Isaiah 46:2
They stoop, they bow down together; they could not deliver the burden, but themselves are gone into captivity.
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EXPOSITORY (ENGLISH BIBLE)
(2) They could not deliver the burden.—The deities are, for the moment, distinguished from their images. They are powerless to rescue them. So far as they have a soul or being at all, that very being is carried away captive.

46:1-4 The heathen insulted the Jews, as if their idols Bel and Nebo were too hard for Jehovah. But their worshippers cannot help them; both the idols and the idolaters are gone into captivity. Let not God's people be afraid of either. Those things from which ungodly men expect safety and happiness, will be found unable to save them from death and hell. The true God will never fail his worshippers. The history of the life of every believer is a kind of abstract of the history of Israel. Our spiritual life is upheld by his grace, as constantly as our natural life by his providence. And God will never leave them. The Author will be the Finisher of their well-being, when, by decays, they need help as much as in infancy. This promise to Israel, enfeebled and grown old as a nation, is applicable to every aged follower of Christ. When compassed about with infirmities, and perhaps those around begin to grow weary of you, yet I am He that I have promised to be, He that you would have me to be. I will bear you up; carry you on in your way, and carry you home at last. If we learn to trust in and love him, we need not be anxious about our remaining days or years; he will still provide for us and watch over us, both as the creatures of his power, and as new-created by his Spirit.They stoop - Bel, and Nebo, and all the Babylonian gods (see Isaiah 46:1).

They could not deliver the burden - The word 'burden' here, probably means the load of metal, wood, and stone, of which the idols were composed. The gods whom the Babylonians worshipped had not even power to protect the images which were made to represent them, and which had now become a heavy burden to the animals and wains which were carrying them away. They could not rescue them from the hands of the conqueror; and how unable were they, therefore, to defend those who put their trust in them. The Vulgate renders this, 'They could not deliver him that bare them.' The Septuagint, 'You are carrying them like a burden bound on the weary, faint, and hungry; who are all without strength, and unable to escape from battle; and as for them, they are carried away captives!'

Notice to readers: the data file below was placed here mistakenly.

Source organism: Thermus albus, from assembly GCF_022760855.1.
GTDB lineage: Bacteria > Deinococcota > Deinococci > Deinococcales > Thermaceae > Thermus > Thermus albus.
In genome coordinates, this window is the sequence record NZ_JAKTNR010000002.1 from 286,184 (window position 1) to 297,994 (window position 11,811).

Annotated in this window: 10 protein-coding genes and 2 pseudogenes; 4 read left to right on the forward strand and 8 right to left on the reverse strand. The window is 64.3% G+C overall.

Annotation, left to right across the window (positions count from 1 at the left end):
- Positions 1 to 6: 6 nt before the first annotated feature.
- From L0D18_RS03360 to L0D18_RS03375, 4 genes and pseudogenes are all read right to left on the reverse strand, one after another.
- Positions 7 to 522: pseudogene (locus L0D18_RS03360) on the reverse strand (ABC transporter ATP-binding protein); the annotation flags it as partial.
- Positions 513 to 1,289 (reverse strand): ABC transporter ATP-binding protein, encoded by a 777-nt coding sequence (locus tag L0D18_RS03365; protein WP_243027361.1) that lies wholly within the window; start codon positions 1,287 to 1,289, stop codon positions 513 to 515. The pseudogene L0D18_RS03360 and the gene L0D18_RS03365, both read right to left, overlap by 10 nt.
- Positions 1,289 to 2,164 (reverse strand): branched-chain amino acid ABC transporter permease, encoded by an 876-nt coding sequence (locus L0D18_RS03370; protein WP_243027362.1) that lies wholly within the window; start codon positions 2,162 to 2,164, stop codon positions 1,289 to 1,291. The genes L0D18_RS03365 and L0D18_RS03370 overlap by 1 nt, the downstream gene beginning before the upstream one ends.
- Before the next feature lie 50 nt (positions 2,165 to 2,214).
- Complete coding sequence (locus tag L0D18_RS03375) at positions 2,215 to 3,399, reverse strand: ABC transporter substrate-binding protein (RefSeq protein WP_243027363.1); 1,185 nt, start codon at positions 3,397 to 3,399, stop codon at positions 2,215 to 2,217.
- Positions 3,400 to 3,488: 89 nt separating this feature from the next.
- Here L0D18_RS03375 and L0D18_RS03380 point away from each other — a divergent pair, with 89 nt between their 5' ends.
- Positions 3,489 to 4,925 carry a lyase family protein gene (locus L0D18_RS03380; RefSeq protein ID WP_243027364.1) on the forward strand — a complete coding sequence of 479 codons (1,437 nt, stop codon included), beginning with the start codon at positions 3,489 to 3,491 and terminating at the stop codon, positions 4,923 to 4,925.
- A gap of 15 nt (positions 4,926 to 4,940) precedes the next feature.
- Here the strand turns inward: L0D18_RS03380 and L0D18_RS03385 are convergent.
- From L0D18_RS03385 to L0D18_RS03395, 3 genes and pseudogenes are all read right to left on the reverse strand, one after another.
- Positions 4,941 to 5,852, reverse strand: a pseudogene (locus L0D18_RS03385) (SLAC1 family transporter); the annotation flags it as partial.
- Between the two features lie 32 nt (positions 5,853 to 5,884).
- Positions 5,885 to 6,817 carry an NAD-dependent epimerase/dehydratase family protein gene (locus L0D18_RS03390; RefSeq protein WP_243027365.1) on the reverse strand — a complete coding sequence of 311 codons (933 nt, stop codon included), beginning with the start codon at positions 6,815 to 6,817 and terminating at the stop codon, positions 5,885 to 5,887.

But themselves - Margin, as Hebrew, 'Their soul.' The sense is, that the gods thus worshipped, so far from being able to defend those who worshipped them, had themselves become captive, and were borne to a distant land.

2. deliver—from the enemies' hands.

burden—their images laid on the beasts (Isa 46:1).

themselves—the gods, here also distinguished from their images.

They; either,

1. The idols, of whom these words are used, Isaiah 46:1. Or,

2. The Babylonians, who are sufficiently implied in that expression, their idols, Isaiah 46:1.

They bow down together; either,

1. One as well as another; or,

2. The Babylonians and their idols together, neither could help the other.

They could not deliver the burden; either,

1. The idols could not deliver themselves, who were now a burden to the beasts, and carried away by them; or,

2. The Babylonians could not deliver their idols, which he now had called burdens. And this sense seems most probable from the following clause, which clearly speaks of the same persons or things; but themselves, &c., Heb. their souls; for although the soul is here put for the person, as it commonly is, yet that title is never given to any idol or lifeless thing, but only to such creatures as have or had souls within their bodies. So the meaning of this and the foregoing verse is this, that neither the Babylonians nor their idols could either save themselves or one another, but both are bowed down and gone into captivity together. They stoop, they bow together,.... Either the beasts under their burdens, or other idols besides those mentioned; or rather the Babylonians themselves, who were obliged to submit to the conquerors:

they could not deliver the burdens; the idols could not save themselves from being laid as burdens upon the beasts, any more than they could save their worshippers: so the Targum understands this and the preceding clause of them;

"they are cut off, and cut to pieces together, they could not deliver those that carried them;''

or else the Babylonians are designed, who could not save their gods from being used in this shameful manner:

but themselves are gone into captivity, or "their souls" (m); what were as dear to them as their own souls, their idols; to whom also souls may be ascribed by way of derision, being inanimate as well as irrational; and it is not unusual for idols to be said to be carried captive; hence those words of Tertullian, "manent et simulachra caplira": or rather the Babylonians, who went into captivity themselves, and so could not save their idols: thus they who had led captive the Jews are led captive themselves; and thus it will be with mystical Babylon, Revelation 13:10.